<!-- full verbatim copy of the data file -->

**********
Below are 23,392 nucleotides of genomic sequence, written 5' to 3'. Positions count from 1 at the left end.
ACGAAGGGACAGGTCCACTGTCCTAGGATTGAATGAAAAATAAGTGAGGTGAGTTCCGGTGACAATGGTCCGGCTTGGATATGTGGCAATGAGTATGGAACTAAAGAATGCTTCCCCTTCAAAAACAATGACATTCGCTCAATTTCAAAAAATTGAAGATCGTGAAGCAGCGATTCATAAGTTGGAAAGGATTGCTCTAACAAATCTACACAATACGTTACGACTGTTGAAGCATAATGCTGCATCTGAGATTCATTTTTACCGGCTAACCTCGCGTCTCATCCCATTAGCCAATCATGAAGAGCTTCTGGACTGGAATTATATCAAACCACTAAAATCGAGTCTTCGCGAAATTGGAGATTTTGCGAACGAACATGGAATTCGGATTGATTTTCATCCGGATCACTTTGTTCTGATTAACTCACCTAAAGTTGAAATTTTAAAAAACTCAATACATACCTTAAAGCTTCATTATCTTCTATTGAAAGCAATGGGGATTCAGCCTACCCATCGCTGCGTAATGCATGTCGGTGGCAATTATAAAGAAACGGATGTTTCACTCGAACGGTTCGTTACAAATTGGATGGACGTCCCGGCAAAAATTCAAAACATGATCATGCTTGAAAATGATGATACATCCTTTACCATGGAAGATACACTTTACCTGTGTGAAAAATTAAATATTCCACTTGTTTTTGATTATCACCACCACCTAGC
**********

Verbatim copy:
Below are 23,392 nucleotides of genomic sequence, written 5' to 3'. Positions count from 1 at the left end.
ACGAAGGGACAGGTCCACTGTCCTAGGATTGAATGAAAAATAAGTGAGGTGAGTTCCGGTGACAATGGTCCGGCTTGGATATGTGGCAATGAGTATGGAACTAAAGAATGCTTCCCCTTCAAAAACAATGACATTCGCTCAATTTCAAAAAATTGAAGATCGTGAAGCAGCGATTCATAAGTTGGAAAGGATTGCTCTAACAAATCTACACAATACGTTACGACTGTTGAAGCATAATGCTGCATCTGAGATTCATTTTTACCGGCTAACCTCGCGTCTCATCCCATTAGCCAATCATGAAGAGCTTCTGGACTGGAATTATATCAAACCACTAAAATCGAGTCTTCGCGAAATTGGAGATTTTGCGAACGAACATGGAATTCGGATTGATTTTCATCCGGATCACTTTGTTCTGATTAACTCACCTAAAGTTGAAATTTTAAAAAACTCAATACATACCTTAAAGCTTCATTATCTTCTATTGAAAGCAATGGGGATTCAGCCTACCCATCGCTGCGTAATGCATGTCGGTGGCAATTATAAAGAAACGGATGTTTCACTCGAACGGTTCGTTACAAATTGGATGGACGTCCCGGCAAAAATTCAAAACATGATCATGCTTGAAAATGATGATACATCCTTTACCATGGAAGATACACTTTACCTGTGTGAAAAATTAAATATTCCACTTGTTTTTGATTATCACCACCACCTAGC